By: Researcher Taymur
My husband and I call “The Dark Years” from 2002 to 2008. I went from a high-energy go-getter virtually overnight to being mostly bedridden, with debilitating aches, increasing tiredness, vertigo, and recurrent bronchitis.
Doctors gave me different diagnoses, but the most reliable seemed to be chronic fatigue syndrome (CFS) or “an unexplained autoimmune disorder.”
The worst part of having a condition like CFS apart from the horrible symptoms, the loss of health, and the indignity of people who believed that I was really sick was the mad, full-time job that was looking for ways to get better. I developed the following seven habits through some painful on – the-job training, which eventually enabled me to manage my symptoms and get back on the path to full health.
Before I start, it is important to acknowledge that CFS is a specific disease and that it will achieve varying degrees of health for those who have it. I was fortunate enough to regain my healthfully, and I saw several others do the same. Everyone has their own path to health and I hope these suggestions can help you find yours whatever your potential is.
Make sure that you know that you are responsible for your own recovery and that you are your professional advisors.
I realized that I needed to change my approach after years of hoping to find the doctor with the cure. I came with a friend to advocate for me at every appointment, along with a list of questions, a chart of my symptoms and therapy research. I had third opinions and refused any treatment if the provider could not produce two patients for whom it had worked, and one year later they were still healthy.
Be open to major changes and ask your hypotheses.
I had a lot of experiences with my diet during the early years of my disease. I left out rice, sugar, dairy and meat. I tried cleaning anti-Candida, being vegan, cleaning Ayurvedic for six weeks, and more. When none of those worked, I decided that food couldn’t cure me though eating healthy helped a bit. I was mistaken. When I questioned that conclusion, I was only able to recover my health.
I took on a strict, raw vegan diet after five years of illness that I had ruled out four years ago as too extreme. I felt better within 12 months.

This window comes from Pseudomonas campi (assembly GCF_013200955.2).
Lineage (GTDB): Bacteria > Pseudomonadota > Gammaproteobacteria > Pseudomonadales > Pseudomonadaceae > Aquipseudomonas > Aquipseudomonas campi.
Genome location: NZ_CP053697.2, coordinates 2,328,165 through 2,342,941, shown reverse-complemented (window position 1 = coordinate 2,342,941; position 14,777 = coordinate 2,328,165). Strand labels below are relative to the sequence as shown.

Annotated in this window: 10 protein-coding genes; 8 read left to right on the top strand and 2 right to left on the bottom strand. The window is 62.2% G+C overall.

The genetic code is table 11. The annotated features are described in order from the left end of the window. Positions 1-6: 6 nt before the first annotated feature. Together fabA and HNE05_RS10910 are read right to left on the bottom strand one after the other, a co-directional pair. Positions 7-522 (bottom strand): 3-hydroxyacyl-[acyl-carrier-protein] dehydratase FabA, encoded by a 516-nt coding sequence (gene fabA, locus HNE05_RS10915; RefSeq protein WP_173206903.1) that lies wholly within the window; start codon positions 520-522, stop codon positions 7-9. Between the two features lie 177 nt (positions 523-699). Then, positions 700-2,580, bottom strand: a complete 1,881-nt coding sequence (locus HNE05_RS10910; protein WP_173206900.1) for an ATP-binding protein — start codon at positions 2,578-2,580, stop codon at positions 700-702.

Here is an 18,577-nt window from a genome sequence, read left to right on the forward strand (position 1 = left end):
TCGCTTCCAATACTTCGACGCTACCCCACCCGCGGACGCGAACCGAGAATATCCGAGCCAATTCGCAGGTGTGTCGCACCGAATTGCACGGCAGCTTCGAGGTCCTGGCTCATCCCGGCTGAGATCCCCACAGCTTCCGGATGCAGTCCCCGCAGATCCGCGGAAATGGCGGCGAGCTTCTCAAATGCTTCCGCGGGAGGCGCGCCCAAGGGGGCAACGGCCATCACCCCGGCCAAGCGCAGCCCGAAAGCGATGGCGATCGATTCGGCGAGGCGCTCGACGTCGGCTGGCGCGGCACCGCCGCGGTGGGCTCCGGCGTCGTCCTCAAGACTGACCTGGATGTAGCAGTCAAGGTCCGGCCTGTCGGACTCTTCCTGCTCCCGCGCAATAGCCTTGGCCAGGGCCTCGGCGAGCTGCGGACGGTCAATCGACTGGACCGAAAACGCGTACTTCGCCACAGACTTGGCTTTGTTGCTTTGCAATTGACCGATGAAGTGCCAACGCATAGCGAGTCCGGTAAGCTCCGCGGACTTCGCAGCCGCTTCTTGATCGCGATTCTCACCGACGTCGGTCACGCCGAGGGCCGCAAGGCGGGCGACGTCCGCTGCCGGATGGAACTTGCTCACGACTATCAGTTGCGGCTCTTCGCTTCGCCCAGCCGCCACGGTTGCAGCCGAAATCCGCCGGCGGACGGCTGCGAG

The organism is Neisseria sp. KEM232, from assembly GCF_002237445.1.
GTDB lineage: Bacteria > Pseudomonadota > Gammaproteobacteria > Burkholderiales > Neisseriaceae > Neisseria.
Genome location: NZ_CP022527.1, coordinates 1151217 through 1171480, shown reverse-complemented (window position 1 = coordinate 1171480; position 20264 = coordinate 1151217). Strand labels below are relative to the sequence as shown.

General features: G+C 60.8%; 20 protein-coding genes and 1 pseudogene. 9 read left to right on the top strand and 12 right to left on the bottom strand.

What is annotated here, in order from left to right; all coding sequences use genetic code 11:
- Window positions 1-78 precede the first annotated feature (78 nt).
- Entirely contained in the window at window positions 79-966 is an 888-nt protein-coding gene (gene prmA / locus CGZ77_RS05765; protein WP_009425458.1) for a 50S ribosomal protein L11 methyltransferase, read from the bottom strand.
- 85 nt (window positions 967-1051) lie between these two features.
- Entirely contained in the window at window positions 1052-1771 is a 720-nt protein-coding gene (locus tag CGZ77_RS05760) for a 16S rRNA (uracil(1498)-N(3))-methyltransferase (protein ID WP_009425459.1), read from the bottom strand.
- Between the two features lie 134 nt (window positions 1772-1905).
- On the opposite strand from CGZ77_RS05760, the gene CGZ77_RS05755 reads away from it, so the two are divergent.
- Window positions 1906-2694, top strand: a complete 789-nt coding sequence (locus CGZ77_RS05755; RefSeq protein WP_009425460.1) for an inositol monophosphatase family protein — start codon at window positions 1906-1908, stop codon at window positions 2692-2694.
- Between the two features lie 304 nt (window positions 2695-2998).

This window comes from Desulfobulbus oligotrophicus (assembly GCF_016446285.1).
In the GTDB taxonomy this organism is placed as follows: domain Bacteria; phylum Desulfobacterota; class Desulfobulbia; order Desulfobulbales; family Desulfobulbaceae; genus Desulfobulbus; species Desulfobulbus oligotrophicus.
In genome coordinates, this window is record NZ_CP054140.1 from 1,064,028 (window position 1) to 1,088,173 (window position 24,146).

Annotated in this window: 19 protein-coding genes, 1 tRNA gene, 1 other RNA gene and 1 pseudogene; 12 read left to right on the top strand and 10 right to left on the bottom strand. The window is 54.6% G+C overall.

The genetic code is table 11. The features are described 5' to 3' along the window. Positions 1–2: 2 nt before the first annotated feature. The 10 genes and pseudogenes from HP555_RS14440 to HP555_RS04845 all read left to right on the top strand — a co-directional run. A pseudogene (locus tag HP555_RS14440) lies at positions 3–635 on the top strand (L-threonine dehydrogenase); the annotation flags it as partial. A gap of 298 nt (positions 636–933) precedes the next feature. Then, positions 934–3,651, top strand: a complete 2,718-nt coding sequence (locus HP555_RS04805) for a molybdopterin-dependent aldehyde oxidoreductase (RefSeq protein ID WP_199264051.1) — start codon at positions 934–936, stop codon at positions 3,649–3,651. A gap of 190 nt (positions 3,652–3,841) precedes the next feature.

Establish a daily practice that can help you manage hard emotions, such as journaling, peer counseling, or meditation, that could sabotage your healing efforts.
I was part of a peer counseling community and had sessions with other counselors on a daily basis, two-way listening and sharing. They lasted from five to 50 minutes anywhere.
These sessions enabled me to stay on top of the grief, fear, and anger that might otherwise have led me to give up or feel unable to make the big changes I needed to make in diet and lifestyle.
Adopt a fiercely self-confident attitude and ability to be healthy.
I decided to become more optimistic when the person leading a mind-body class I was in scolded me that my cynical attitude was “not serving” me. I started looking for therapies that weren’t useful data, not indicators I’d never recover. Exercises such as writing a letter of dismissal in my head to the nervous critic helped me build my muscles of hope.
To set up your home in a way that supports your healing, use organizing principles.
Practicing qi gong on a daily basis was an important part of my recovery, but I was a chronic qi gong procrastinator before I cleaned out half of our family room to create a beautiful practice space with all the equipment, I wanted a timer, CD, and CD player in a closet.
It will make you a more effective advocate to have a handle on your medical information.
I am a man who is congenitally disorganized. So, after years of papers flying all over the place, a friend helped me create a physical notebook with tabs for Articles, Notes from Health Appointments, Medical History, Current Medicines and Lab Results.
I had all my laboratory results sent to me, so I alphabetized them with tabs such as Lupus, Lyme, Parvovirus and Parasites.
Talk openly with your friends and family and invite them on your healing journey to help you.
I finally got over my delusion after five years of suffering that I didn’t need help. When people started coming to appointments with me, spending time exploring solutions with me, and visiting me, I had the confidence to take on the strict diet of healing that had previously felt too hard.
Breslov’s Nachman, a Ukrainian Hassidic rabbi of the 18th century, famously said that “a little bit is also good.” Wherever you are in your recovery, taking steps to affirm only one part of your path could make a real difference in bringing you to a healthier future.
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